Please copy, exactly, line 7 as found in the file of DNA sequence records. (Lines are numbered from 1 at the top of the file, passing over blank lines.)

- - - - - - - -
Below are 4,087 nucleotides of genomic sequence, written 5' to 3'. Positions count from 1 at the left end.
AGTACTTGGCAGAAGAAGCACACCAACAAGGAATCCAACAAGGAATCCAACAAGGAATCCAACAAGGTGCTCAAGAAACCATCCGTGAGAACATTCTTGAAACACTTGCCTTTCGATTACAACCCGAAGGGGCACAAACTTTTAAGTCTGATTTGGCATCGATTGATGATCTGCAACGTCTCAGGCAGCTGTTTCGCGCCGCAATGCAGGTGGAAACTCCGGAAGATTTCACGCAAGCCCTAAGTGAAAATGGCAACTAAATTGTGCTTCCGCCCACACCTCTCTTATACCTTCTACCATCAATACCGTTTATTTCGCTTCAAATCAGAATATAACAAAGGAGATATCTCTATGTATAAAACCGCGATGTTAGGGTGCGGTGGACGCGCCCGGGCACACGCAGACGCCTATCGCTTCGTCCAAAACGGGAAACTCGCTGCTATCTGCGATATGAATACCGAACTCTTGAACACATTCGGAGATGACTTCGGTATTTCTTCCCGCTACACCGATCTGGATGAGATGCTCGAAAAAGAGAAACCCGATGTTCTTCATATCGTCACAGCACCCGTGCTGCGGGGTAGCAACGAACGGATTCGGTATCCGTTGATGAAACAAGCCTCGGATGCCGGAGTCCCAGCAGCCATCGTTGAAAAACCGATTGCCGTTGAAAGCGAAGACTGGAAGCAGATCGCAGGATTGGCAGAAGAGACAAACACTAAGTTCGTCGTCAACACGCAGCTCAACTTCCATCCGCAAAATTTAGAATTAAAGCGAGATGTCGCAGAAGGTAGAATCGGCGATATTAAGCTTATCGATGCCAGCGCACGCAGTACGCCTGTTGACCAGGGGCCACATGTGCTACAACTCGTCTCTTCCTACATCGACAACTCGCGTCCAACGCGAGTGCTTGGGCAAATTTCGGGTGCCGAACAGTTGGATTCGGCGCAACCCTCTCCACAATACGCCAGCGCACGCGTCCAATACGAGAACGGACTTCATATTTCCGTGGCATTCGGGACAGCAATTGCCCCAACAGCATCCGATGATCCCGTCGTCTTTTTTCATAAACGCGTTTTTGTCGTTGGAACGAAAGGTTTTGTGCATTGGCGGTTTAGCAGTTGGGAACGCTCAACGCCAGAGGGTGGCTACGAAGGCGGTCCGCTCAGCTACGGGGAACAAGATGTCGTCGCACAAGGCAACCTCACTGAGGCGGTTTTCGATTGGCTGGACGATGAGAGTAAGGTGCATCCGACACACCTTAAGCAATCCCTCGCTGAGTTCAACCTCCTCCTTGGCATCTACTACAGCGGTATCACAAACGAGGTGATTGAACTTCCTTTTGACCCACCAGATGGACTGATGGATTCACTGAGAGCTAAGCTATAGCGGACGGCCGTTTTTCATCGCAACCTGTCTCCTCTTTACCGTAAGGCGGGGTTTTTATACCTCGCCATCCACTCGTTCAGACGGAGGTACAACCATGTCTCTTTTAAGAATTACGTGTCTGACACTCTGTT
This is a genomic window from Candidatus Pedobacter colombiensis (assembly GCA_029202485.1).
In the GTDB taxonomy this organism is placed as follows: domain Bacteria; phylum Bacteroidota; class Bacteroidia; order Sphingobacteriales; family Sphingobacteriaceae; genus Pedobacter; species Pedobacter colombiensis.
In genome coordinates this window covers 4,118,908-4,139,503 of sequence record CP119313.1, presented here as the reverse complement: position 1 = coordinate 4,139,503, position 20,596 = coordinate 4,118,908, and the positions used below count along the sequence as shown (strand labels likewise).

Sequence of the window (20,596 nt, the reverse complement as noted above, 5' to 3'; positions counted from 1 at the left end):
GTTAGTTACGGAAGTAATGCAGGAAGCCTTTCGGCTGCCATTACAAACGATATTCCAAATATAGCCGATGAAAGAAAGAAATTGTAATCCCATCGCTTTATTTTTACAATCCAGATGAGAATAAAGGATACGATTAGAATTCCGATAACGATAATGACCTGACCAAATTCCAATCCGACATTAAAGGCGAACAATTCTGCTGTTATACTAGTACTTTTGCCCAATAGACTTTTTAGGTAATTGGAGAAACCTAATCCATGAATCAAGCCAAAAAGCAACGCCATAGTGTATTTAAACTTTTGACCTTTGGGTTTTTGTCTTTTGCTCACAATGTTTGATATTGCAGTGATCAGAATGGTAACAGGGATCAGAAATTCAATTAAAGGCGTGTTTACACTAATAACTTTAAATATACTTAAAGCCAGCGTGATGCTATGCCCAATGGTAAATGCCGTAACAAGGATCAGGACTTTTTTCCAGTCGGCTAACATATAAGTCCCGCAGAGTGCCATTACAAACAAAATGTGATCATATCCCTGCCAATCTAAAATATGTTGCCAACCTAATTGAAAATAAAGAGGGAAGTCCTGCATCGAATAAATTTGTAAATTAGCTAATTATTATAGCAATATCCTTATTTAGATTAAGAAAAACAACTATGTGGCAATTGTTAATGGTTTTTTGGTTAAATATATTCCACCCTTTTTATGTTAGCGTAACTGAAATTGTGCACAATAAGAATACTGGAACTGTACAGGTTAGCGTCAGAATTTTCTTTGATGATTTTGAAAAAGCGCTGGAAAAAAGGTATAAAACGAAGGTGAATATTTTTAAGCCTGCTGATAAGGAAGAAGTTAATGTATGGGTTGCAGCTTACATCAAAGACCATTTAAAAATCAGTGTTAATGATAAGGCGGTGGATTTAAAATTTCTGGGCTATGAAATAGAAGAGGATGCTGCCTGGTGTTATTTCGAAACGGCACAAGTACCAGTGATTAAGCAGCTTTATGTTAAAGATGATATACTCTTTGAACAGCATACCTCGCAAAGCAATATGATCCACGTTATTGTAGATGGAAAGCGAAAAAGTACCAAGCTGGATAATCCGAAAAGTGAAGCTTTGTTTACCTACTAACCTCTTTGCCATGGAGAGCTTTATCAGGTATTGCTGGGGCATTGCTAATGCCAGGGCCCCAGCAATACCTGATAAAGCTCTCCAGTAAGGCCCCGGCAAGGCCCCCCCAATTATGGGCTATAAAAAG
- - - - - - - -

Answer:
GTTAGTTACGGAAGTAATGCAGGAAGCCTTTCGGCTGCCATTACAAACGATATTCCAAATATAGCCGATGAAAGAAAGAAATTGTAATCCCATCGCTTTATTTTTACAATCCAGATGAGAATAAAGGATACGATTAGAATTCCGATAACGATAATGACCTGACCAAATTCCAATCCGACATTAAAGGCGAACAATTCTGCTGTTATACTAGTACTTTTGCCCAATAGACTTTTTAGGTAATTGGAGAAACCTAATCCATGAATCAAGCCAAAAAGCAACGCCATAGTGTATTTAAACTTTTGACCTTTGGGTTTTTGTCTTTTGCTCACAATGTTTGATATTGCAGTGATCAGAATGGTAACAGGGATCAGAAATTCAATTAAAGGCGTGTTTACACTAATAACTTTAAATATACTTAAAGCCAGCGTGATGCTATGCCCAATGGTAAATGCCGTAACAAGGATCAGGACTTTTTTCCAGTCGGCTAACATATAAGTCCCGCAGAGTGCCATTACAAACAAAATGTGATCATATCCCTGCCAATCTAAAATATGTTGCCAACCTAATTGAAAATAAAGAGGGAAGTCCTGCATCGAATAAATTTGTAAATTAGCTAATTATTATAGCAATATCCTTATTTAGATTAAGAAAAACAACTATGTGGCAATTGTTAATGGTTTTTTGGTTAAATATATTCCACCCTTTTTATGTTAGCGTAACTGAAATTGTGCACAATAAGAATACTGGAACTGTACAGGTTAGCGTCAGAATTTTCTTTGATGATTTTGAAAAAGCGCTGGAAAAAAGGTATAAAACGAAGGTGAATATTTTTAAGCCTGCTGATAAGGAAGAAGTTAATGTATGGGTTGCAGCTTACATCAAAGACCATTTAAAAATCAGTGTTAATGATAAGGCGGTGGATTTAAAATTTCTGGGCTATGAAATAGAAGAGGATGCTGCCTGGTGTTATTTCGAAACGGCACAAGTACCAGTGATTAAGCAGCTTTATGTTAAAGATGATATACTCTTTGAACAGCATACCTCGCAAAGCAATATGATCCACGTTATTGTAGATGGAAAGCGAAAAAGTACCAAGCTGGATAATCCGAAAAGTGAAGCTTTGTTTACCTACTAACCTCTTTGCCATGGAGAGCTTTATCAGGTATTGCTGGGGCATTGCTAATGCCAGGGCCCCAGCAATACCTGATAAAGCTCTCCAGTAAGGCCCCGGCAAGGCCCCCCCAATTATGGGCTATAAAAAG